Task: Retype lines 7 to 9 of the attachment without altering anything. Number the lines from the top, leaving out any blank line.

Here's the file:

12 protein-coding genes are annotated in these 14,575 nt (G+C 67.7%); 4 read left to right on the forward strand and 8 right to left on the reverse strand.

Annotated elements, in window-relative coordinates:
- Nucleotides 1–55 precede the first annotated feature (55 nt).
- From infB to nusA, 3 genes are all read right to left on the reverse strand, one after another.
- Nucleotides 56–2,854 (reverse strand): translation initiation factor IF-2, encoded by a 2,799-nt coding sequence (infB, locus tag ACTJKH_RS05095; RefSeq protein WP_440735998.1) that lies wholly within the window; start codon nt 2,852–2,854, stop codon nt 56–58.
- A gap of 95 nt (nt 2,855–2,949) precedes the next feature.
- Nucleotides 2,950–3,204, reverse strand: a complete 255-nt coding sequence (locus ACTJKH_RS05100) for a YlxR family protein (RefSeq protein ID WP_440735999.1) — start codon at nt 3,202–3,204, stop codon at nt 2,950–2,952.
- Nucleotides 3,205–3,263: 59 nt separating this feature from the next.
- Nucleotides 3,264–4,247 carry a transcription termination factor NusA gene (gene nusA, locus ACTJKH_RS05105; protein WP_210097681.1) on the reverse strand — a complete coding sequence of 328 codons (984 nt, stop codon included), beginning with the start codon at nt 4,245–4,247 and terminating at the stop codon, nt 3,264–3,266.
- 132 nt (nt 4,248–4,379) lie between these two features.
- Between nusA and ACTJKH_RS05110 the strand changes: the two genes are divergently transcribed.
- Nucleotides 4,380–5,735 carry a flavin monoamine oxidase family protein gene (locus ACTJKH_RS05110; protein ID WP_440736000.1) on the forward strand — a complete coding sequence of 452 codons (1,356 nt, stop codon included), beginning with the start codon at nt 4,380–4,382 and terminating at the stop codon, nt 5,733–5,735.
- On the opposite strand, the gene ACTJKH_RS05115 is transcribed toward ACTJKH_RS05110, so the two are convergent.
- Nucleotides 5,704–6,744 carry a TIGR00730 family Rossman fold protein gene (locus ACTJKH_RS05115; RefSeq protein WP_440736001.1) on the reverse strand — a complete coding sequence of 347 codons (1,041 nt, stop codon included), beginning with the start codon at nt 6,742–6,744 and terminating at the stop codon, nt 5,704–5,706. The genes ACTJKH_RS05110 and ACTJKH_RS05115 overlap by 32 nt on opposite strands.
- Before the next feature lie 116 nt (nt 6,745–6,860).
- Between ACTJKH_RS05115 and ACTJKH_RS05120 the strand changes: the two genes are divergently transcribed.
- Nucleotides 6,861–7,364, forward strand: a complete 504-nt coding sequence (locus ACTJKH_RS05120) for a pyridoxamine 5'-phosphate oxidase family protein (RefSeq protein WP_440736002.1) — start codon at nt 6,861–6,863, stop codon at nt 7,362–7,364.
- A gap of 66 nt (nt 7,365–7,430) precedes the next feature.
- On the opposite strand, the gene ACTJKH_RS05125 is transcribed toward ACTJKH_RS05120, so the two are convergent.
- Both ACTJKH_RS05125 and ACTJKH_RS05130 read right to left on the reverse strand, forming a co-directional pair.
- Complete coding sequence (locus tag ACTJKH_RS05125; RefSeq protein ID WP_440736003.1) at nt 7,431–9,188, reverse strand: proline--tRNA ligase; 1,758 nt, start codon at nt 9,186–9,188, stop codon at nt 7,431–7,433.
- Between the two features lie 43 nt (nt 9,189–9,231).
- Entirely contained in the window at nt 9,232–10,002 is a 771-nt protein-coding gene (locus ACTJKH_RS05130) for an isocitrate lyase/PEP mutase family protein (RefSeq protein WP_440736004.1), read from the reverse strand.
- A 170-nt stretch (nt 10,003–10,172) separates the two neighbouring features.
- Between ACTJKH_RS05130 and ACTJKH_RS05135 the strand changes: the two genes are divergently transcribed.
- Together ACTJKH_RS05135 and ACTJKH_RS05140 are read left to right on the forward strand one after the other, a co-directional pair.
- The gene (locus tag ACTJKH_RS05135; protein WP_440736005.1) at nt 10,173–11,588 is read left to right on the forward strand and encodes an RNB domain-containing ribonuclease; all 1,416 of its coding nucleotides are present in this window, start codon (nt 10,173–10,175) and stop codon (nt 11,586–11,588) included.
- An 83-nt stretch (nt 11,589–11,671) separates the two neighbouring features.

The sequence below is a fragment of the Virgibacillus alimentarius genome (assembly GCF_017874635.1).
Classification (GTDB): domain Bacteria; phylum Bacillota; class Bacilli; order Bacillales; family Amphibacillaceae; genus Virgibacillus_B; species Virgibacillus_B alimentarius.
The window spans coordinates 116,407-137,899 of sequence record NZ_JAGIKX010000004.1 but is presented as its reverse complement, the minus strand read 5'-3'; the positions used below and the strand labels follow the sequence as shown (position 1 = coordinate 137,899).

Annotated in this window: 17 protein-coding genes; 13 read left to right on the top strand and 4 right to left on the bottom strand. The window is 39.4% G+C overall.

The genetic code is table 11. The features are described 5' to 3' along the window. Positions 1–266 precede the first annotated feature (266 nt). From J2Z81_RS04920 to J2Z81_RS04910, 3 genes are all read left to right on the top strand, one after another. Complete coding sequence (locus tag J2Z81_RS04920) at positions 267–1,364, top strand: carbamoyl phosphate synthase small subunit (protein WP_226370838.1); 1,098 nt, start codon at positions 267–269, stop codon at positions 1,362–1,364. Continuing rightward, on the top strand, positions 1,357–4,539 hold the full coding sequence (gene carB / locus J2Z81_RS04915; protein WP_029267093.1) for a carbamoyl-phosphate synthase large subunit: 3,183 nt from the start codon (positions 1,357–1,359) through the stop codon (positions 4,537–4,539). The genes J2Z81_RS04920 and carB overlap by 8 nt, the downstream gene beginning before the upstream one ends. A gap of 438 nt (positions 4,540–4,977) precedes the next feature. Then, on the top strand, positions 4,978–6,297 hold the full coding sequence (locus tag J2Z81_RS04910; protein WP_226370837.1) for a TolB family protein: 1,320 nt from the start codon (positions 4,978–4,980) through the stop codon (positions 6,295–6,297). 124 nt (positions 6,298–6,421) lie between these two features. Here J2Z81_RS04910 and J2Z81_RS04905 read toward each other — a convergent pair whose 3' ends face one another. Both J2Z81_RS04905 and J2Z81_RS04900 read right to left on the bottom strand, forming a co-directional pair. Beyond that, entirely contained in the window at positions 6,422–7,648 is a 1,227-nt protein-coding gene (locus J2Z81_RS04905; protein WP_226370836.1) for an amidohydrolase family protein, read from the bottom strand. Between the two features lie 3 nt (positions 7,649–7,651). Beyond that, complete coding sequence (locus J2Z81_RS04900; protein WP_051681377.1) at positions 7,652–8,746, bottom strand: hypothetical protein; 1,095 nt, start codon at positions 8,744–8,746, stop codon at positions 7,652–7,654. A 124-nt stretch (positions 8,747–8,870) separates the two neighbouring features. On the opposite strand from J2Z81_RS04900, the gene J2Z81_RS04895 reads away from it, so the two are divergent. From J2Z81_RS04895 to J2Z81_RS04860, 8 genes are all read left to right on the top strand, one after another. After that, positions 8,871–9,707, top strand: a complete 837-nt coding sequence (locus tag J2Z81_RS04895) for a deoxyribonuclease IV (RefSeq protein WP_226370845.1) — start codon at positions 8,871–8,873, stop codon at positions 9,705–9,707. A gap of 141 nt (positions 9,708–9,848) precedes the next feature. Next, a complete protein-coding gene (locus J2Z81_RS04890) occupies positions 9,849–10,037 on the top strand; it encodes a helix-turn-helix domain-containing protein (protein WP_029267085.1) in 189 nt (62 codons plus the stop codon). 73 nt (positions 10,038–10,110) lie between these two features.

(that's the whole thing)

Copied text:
- Nucleotides 2,950–3,204, reverse strand: a complete 255-nt coding sequence (locus ACTJKH_RS05100) for a YlxR family protein (RefSeq protein ID WP_440735999.1) — start codon at nt 3,202–3,204, stop codon at nt 2,950–2,952.
- Nucleotides 3,205–3,263: 59 nt separating this feature from the next.
- Nucleotides 3,264–4,247 carry a transcription termination factor NusA gene (gene nusA, locus ACTJKH_RS05105; protein WP_210097681.1) on the reverse strand — a complete coding sequence of 328 codons (984 nt, stop codon included), beginning with the start codon at nt 4,245–4,247 and terminating at the stop codon, nt 3,264–3,266.